Ban on advance billing in Italy overturned

Italy’s energy regulator has climbed down on a temporary ban that it had imposed on advance billing – a practice that sees credit consumers pay upfront for their energy consumption rather than on receipt of a bill.

A new rule from the Italian Regulatory Authority for Electricity, Gas and Water (Rule 738/2016) recognises that there are already offers in the Italian market based on the advance payment system, even if the country’s meters do not yet allow for a real prepaid mechanism with pre-charged credits.

This decision overturns the Authority’s earlier ruling, which had effectively prohibited any kind of prepayment or advance billing until Italy’s second generation of smart meters is rolled out.

Conditions for advance payment plans

Under the new rules, energy suppliers can offer advance payment plans for consumers provided they meet certain conditions:

  • It is up to the customer to choose the amount of the advance payment and suppliers must tell them how much energy the prepayment includes.
  • Customers can modify the amount of the prepayment at anytime and without penalties.
  • At least once a year, there must be a settlement based on actual consumption.
  • In the meantime, suppliers should provide customers with regular consumption data, so that they can properly monitor their usage.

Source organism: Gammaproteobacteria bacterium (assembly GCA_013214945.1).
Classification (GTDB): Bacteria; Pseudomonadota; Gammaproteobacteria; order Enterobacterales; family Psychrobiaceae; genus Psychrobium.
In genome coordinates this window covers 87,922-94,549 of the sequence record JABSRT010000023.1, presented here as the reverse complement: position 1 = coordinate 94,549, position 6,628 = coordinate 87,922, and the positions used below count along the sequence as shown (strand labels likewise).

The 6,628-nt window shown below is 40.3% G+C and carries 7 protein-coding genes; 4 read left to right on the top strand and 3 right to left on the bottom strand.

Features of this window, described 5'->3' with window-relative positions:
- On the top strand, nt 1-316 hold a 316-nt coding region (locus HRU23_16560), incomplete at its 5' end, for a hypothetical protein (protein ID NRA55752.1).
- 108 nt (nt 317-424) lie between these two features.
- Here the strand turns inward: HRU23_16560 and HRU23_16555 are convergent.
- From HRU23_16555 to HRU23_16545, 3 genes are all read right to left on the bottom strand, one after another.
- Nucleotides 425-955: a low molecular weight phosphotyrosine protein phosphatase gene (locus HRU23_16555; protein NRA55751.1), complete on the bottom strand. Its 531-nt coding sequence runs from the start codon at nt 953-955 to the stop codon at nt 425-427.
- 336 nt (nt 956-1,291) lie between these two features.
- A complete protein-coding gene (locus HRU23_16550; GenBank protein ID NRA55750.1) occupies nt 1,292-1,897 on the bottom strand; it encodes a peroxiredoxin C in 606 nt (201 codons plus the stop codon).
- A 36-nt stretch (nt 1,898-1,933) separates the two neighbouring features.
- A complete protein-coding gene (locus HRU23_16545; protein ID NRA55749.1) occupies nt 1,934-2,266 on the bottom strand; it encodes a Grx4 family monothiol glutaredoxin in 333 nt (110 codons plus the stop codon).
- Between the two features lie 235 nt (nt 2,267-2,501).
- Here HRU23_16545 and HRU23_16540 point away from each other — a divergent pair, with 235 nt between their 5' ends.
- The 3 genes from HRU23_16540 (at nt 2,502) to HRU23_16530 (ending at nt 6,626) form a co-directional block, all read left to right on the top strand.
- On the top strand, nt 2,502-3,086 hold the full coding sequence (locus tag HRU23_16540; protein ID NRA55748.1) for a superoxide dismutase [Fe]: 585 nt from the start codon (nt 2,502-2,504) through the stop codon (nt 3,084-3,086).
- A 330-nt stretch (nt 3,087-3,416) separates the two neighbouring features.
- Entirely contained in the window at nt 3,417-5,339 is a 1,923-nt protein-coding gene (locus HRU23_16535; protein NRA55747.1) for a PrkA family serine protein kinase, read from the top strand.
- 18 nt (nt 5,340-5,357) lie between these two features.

These conditions are designed to protect consumers from receiving unrealistic consumption estimates from their suppliers.

Good news for Wekiwi

The regulatory green light for advance billing is a welcome outcome for Italian new entrant Wekiwi, whose business model is based on this payment method.

Wekiwi’s offer allows customers to choose a monthly payment amount (the ‘Carica’), in line with their typical usage. They then pay upfront for three months at a time, and receive a discount if they keep their consumption within the chosen monthly Carica. Wekiwi provides various monitoring tools to help customers track their usage against the Carica, as well as benchmark their consumption against other similar homes in the neighbourhood.

“This is great news for us, but also for the liberalised market,” said Massimo Bello, Wekiwi’s CEO. “We firmly believe that differentiation in market offers can help competition.”

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